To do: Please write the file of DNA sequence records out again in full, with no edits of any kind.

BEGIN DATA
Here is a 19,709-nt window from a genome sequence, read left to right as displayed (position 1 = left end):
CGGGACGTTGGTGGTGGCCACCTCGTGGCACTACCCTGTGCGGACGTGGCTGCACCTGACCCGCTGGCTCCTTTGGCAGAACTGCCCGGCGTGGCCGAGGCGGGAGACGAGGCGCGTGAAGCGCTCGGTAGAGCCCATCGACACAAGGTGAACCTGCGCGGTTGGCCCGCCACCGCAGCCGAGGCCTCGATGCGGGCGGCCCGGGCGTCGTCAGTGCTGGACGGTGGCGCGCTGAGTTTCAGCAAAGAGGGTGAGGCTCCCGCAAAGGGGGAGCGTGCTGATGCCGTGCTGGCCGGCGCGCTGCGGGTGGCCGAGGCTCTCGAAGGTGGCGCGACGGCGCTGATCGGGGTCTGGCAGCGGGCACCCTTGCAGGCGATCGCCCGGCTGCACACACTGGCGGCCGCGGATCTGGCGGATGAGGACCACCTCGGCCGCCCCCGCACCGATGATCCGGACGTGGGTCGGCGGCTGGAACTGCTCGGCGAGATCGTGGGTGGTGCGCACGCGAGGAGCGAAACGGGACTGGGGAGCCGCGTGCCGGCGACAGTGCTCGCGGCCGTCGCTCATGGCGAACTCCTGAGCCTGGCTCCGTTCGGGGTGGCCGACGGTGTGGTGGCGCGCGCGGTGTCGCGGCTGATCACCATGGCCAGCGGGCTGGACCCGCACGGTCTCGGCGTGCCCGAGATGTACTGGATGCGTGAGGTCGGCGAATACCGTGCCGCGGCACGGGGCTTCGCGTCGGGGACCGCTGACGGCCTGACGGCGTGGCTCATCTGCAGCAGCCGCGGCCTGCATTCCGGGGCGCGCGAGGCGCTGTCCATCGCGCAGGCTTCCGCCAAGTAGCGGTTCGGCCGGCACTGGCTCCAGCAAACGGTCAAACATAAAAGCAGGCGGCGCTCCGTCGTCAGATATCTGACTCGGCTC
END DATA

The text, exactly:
Here is a 19,709-nt window from a genome sequence, read left to right as displayed (position 1 = left end):
CGGGACGTTGGTGGTGGCCACCTCGTGGCACTACCCTGTGCGGACGTGGCTGCACCTGACCCGCTGGCTCCTTTGGCAGAACTGCCCGGCGTGGCCGAGGCGGGAGACGAGGCGCGTGAAGCGCTCGGTAGAGCCCATCGACACAAGGTGAACCTGCGCGGTTGGCCCGCCACCGCAGCCGAGGCCTCGATGCGGGCGGCCCGGGCGTCGTCAGTGCTGGACGGTGGCGCGCTGAGTTTCAGCAAAGAGGGTGAGGCTCCCGCAAAGGGGGAGCGTGCTGATGCCGTGCTGGCCGGCGCGCTGCGGGTGGCCGAGGCTCTCGAAGGTGGCGCGACGGCGCTGATCGGGGTCTGGCAGCGGGCACCCTTGCAGGCGATCGCCCGGCTGCACACACTGGCGGCCGCGGATCTGGCGGATGAGGACCACCTCGGCCGCCCCCGCACCGATGATCCGGACGTGGGTCGGCGGCTGGAACTGCTCGGCGAGATCGTGGGTGGTGCGCACGCGAGGAGCGAAACGGGACTGGGGAGCCGCGTGCCGGCGACAGTGCTCGCGGCCGTCGCTCATGGCGAACTCCTGAGCCTGGCTCCGTTCGGGGTGGCCGACGGTGTGGTGGCGCGCGCGGTGTCGCGGCTGATCACCATGGCCAGCGGGCTGGACCCGCACGGTCTCGGCGTGCCCGAGATGTACTGGATGCGTGAGGTCGGCGAATACCGTGCCGCGGCACGGGGCTTCGCGTCGGGGACCGCTGACGGCCTGACGGCGTGGCTCATCTGCAGCAGCCGCGGCCTGCATTCCGGGGCGCGCGAGGCGCTGTCCATCGCGCAGGCTTCCGCCAAGTAGCGGTTCGGCCGGCACTGGCTCCAGCAAACGGTCAAACATAAAAGCAGGCGGCGCTCCGTCGTCAGATATCTGACTCGGCTC